Looking at what we currently have passing for representations of African-Americans on TV, I can't believe I ever stuck my nose up at Good Times. I bought into the theory that we should write it off as some negative one-dimensional image of black life. An insult, a stereotype. Something we had come too far to look at. An obselete show with no value and no relevance to modern day black people. But that couldnt be more wrong.

    Tell you what, watch Good Times. And then look at us now. And then look back at it. And then look at us. Look at our images on TV today and look at Good Times and look at us. Look at MTV and VH-1 and BET and then look at us. Look at the evening news and look at us and then look at Good Times.

    And you tell me….didn’t Good Times have it right?




    http://conversate-is-not-a-word.blogspot.com/2007/11/good-times-they-had-it-right.html
     
  2. Da Street So'ja

    Da Street So'ja Banned MEMBER

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    nothing is wrong with GOOD TIMES

    they were a family

    JJ was a older teen what to older teens do?

    and James and Florida held the fort together

    it should you can still family

    without the big 20 room house, cars etc.

    you can STILL be a UNIT

    and that's what GOOD TIMES

    it told everyday life

    P.S. speaking of everyday maybe one of these days we'll get a quote cherryblossom:?:
     
  3. cherryblossom

    cherryblossom Banned MEMBER

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    What are you talking about??
     
  4. Afru Shukuwr

    Afru Shukuwr Well-Known Member MEMBER

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    Looking at it again some time ago I saw reality and a lot of positiveness in the show.
    While the show was airing in the 70s most Blacks had a different mind set than what is now. Blacks were just coming out of the sixties when there was supposed to be a big improvement in racism and anything depicting ghetto was looked at as negative or stereotypical. I was a young boy in those days so at the time I didnt think much of anything about it but laughs. But now I understand.
     
  5. phynxofkemet

    phynxofkemet Well-Known Member MEMBER

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    peace

    It means that when you reprint what someone else has written, you are supposed to put their words in quotations marks and cite the reference so people know you that you are not claiming the writing for your own opinion or voice.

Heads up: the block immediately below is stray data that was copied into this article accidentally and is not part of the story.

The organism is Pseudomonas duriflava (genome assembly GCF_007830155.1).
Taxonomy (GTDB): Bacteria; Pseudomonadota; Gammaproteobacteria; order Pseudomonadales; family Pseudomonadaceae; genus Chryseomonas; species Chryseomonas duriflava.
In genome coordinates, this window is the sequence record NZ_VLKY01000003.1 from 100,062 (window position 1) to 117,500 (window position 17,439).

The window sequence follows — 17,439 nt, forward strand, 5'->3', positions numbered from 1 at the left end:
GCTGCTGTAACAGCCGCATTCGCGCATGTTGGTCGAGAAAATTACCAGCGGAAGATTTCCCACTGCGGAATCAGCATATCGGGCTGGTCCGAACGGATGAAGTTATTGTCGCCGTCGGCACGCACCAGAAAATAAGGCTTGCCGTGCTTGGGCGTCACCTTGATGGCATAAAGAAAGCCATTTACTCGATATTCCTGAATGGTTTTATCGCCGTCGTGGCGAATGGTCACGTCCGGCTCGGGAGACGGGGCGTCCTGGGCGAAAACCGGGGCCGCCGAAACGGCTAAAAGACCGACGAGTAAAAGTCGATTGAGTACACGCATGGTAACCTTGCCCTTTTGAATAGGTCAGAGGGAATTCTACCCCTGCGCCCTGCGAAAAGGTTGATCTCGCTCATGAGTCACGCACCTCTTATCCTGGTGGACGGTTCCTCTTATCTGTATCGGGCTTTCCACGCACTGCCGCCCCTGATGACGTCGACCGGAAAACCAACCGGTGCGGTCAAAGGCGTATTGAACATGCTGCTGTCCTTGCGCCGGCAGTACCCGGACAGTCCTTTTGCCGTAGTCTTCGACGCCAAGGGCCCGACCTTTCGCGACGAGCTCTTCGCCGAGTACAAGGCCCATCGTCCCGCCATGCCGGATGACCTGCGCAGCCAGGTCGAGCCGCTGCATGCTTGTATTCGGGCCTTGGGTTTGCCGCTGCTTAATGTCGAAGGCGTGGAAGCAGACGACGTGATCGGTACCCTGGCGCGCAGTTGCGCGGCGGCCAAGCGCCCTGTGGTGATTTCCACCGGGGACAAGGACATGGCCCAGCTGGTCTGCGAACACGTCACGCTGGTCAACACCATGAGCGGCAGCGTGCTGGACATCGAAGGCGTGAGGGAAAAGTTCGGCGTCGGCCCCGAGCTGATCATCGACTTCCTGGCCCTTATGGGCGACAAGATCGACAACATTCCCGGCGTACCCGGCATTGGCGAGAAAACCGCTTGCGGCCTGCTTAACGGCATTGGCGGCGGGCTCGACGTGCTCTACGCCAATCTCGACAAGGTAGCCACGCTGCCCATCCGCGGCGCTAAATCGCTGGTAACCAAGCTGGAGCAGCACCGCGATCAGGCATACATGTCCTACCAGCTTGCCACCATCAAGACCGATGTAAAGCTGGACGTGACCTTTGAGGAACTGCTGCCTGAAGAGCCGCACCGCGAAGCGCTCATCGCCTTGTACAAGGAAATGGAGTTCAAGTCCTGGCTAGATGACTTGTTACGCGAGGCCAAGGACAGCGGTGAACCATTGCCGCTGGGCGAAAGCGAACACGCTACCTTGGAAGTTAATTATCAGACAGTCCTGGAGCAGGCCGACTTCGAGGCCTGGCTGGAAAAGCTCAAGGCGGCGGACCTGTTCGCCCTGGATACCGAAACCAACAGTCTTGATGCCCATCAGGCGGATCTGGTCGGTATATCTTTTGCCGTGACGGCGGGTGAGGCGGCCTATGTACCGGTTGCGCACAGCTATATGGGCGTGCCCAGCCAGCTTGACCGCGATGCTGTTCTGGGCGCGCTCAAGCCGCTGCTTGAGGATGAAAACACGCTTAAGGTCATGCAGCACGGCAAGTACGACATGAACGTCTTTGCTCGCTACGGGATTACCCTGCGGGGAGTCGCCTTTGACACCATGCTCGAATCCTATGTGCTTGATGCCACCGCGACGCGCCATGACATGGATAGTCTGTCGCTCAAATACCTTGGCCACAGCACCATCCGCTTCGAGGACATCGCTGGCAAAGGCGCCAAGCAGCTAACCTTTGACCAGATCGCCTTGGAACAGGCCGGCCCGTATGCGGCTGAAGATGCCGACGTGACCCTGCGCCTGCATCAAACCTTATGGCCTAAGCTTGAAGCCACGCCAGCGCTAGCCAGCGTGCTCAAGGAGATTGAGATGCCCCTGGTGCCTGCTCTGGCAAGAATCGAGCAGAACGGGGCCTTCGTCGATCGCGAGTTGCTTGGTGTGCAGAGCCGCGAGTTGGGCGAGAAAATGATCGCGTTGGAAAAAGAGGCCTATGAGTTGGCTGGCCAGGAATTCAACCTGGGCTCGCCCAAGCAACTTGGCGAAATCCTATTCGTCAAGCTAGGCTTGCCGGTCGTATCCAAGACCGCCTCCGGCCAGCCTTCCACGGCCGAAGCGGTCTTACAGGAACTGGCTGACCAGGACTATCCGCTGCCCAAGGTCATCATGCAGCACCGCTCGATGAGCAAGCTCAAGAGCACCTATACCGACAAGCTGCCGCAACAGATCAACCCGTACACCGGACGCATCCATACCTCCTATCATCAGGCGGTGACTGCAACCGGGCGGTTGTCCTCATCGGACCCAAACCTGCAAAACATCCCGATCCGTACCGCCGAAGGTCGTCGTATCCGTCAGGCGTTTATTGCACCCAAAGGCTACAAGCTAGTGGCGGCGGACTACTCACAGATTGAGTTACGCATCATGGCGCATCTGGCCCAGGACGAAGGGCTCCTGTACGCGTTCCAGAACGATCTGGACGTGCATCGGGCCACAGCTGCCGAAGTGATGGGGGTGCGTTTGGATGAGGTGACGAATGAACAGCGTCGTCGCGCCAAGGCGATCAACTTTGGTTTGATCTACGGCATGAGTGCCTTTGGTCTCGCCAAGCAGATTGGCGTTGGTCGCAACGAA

There is nothing wrong with quoting the works of others, but writers usually use only a portion of the work sizeable to the work itself. For example, if you are writing an essay and it's like 10 - 12 pages you will use more quotations (paragraph size) from a book or journal because it's acceptable in relation to your own insight.

    Reprinting a whole article is not necessary when you can just post a link or cite the article for others to read on their own.

    I enjoyed this article's perspective. The one episode I saw that disappointed me was when this very sttruggling family finds a suitcase full of money and decide to turn it in to the police. Florida references the white Jesus on her wall as guiding their moral decision, and they give the $$$ away. That message of rejecting abundance and financial salvation did not rest well on my consciousness(es)
     
  6. cherryblossom

    cherryblossom Banned MEMBER

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    Although I did not use quotation marks, the link is at the bottom of the article.
     
  7. cherryblossom

    cherryblossom Banned MEMBER

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    It was there all along. Obviously, So'ja didn't see it.


    He was only looking to find something sarcastic to say to me instead. LOL!
     
  8. Da Street So'ja

    Da Street So'ja Banned MEMBER

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    don't let other people speak for me

    i wasn't talking about that

    i just talking about seeing same of the thing you feel as opposed

    to always providing link, that's good and IMO

    i want to hear what you have to say

    that's all

    that's a good thing
     
  9. cherryblossom

    cherryblossom Banned MEMBER

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    I think they "had it right."

    It showed a strong Black family unit with morals and work ethic in the midst of poverty, crime and discrimination.

    Looking at the breakdown of the Black family, now, I think it shows just how far we've sunk in being supportive and cohesive units for our children.

    Too many Black children are reared by single mothers or a grandparent. Too many Black parents do not protect the innocence of children and do not encourage their children to succeed despite their circumstances.

    Good Times did. They had it right.
     
  10. Da Street So'ja

    Da Street So'ja Banned MEMBER

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    good stuff

    i appreciate your comment

    i think they got it right